On Saturday night, Dec. 1, the historic La Cañada Thursday Club House on Woodleigh Lane, built in 1927, was aglow with the soft light of candles and festive good cheer.
Members and guests were celebrating the club's 100th anniversary with a beautiful Centennial Christmas Gala. More than 100 guests arrived for the festivities, most in cocktail attire, with some of the women choosing to wear vintage gowns reflective of the club's earliest days.
The beautiful invitations enticing guests to take part in this memorable celebration were designed and handmade by past Thursday Club president Judy Cooper, who served on the gala committee with co-chairs Joani Bartoli-Porto, Barbara Self, Gale Caswell (this year's club president) and Sheri Morton.
The dining room was ever so sophisticated with its black table cloths, red napkins, lighted topiaries on each table and a beautiful Christmas tree on the stage.
Bartoli-Porto introduced the guest of honor, John Knight, her friend of 60 years. He is the great-grandson of Elizabeth Knight, who founded the club a century ago.
Knight is a county supervisor of El Dorado County in Northern California. He attended the party with his wife, Georgie; their daughter, Joy; their son, Cliff with his wife, Christy and their daughter, Kimberly. Joy's escort was John Halpin.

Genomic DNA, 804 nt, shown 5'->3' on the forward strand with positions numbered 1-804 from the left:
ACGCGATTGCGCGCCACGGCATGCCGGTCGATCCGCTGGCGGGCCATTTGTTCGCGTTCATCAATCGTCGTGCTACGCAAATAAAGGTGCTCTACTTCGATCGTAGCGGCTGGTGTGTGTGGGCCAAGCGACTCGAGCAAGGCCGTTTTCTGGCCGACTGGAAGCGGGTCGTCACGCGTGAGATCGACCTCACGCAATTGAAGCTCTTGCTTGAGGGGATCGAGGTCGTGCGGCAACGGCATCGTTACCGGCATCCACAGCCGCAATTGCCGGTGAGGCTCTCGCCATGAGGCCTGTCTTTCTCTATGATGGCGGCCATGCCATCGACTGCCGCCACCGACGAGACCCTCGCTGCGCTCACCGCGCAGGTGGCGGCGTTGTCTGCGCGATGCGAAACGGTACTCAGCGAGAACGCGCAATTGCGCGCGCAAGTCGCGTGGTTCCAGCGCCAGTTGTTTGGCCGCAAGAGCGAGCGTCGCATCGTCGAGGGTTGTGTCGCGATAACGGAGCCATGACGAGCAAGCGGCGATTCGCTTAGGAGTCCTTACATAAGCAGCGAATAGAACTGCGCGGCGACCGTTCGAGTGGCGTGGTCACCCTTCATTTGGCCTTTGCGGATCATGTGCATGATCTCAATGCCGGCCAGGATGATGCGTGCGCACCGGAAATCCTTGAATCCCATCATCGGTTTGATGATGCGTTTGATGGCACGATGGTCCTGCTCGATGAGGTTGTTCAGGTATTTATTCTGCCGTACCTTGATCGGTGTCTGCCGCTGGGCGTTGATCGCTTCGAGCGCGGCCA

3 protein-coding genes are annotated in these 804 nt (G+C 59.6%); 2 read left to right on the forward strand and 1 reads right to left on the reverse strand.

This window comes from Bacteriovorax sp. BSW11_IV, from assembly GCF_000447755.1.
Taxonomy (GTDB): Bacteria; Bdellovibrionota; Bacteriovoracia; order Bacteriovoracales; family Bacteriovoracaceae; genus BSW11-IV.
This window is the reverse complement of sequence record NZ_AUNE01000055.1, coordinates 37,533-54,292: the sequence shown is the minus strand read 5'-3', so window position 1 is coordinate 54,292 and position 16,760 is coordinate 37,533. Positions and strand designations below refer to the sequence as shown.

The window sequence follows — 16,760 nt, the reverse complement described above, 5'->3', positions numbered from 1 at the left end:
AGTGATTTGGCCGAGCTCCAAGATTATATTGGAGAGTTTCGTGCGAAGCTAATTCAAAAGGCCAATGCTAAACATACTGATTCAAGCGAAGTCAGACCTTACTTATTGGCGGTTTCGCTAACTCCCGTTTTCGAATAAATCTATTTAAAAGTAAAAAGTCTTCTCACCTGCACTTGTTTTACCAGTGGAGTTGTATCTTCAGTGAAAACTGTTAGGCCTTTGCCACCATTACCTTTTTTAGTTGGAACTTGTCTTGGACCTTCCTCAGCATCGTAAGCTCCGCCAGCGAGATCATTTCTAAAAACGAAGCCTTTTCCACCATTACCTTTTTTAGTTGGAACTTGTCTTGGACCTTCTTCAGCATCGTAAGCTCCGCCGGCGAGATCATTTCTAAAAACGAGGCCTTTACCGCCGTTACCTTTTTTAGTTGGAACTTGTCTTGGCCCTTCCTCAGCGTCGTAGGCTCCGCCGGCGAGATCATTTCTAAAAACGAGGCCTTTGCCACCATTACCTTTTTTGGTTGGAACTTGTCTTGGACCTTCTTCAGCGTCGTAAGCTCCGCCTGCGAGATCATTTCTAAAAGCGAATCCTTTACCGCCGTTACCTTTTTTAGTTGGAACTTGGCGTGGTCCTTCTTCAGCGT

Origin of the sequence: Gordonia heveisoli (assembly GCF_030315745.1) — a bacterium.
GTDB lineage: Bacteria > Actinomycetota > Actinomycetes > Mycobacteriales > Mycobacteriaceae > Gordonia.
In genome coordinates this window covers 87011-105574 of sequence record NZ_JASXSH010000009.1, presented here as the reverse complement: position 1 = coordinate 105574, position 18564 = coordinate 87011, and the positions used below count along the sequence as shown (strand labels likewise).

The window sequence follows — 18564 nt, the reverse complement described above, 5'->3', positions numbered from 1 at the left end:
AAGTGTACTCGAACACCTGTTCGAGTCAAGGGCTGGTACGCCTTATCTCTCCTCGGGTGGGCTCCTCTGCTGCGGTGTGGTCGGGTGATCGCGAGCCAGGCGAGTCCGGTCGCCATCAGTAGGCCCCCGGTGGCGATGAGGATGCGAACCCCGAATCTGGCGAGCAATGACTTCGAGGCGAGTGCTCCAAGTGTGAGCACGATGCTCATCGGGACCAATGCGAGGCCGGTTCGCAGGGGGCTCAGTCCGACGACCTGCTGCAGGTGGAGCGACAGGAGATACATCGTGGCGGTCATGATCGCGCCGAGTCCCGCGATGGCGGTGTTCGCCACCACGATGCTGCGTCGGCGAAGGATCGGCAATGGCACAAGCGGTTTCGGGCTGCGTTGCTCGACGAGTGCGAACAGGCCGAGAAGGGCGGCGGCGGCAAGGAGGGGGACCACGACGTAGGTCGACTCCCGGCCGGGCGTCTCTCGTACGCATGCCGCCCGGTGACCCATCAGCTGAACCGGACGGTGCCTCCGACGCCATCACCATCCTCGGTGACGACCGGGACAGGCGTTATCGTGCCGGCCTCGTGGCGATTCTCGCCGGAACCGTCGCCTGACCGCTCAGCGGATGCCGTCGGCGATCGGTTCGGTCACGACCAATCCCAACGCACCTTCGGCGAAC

Little Kimberly, whose hair is the color of a bright, shiny penny and who is not quite 2 years old, stole the show with her sparkly dress and her ever-present bottles of milk. This little tyke is a party girl who danced every dance until the party winded down.
The Knight family was presented with a proclamation from the city of La Cañada Flintridge and also from outgoing state Assemblyman
The evening began with a champagne toast to the club's founder. In 1886, Elizabeth Knight came to California from Missouri with her husband Jesse and six children by covered wagon. They arrived in Pasadena on Christmas Day. Within a few short months they decided to move to the “country,” which later became the town of La Cañada.
The Knight family became very active in the creation of this town, and in 1912, Elizabeth, wanting to begin philanthropic endeavors, gathered around her like- minded women. Together they launched the beginning of the community's oldest women's organization.
Guests attending this momentous occasion were presented beautiful silhouettes of themselves created by artist Candice Colbert, a gift from the club's Community Relations Committee.
Guests dined on a dinner of grilled salmon and beef filet, which was topped off with cherry cheesecake in a martini glass. Before dinner was served, Tom Caswell offered a prayer.
Bartenders for the evening's cocktail hour were Dave Moffet, Peter Cooper and Mark Miller.
After dinner, dancing began to the lively music of the eight-piece band, “Jumpin' Joz” and its three accompanying singers. The band also gave guests a lesson in swing dancing that was truly enjoyed by all.
The evening was a beautiful tribute to the spirit of its founder and the women who have been members of the club over all of its 100 years.
JANE NAPIER NEELY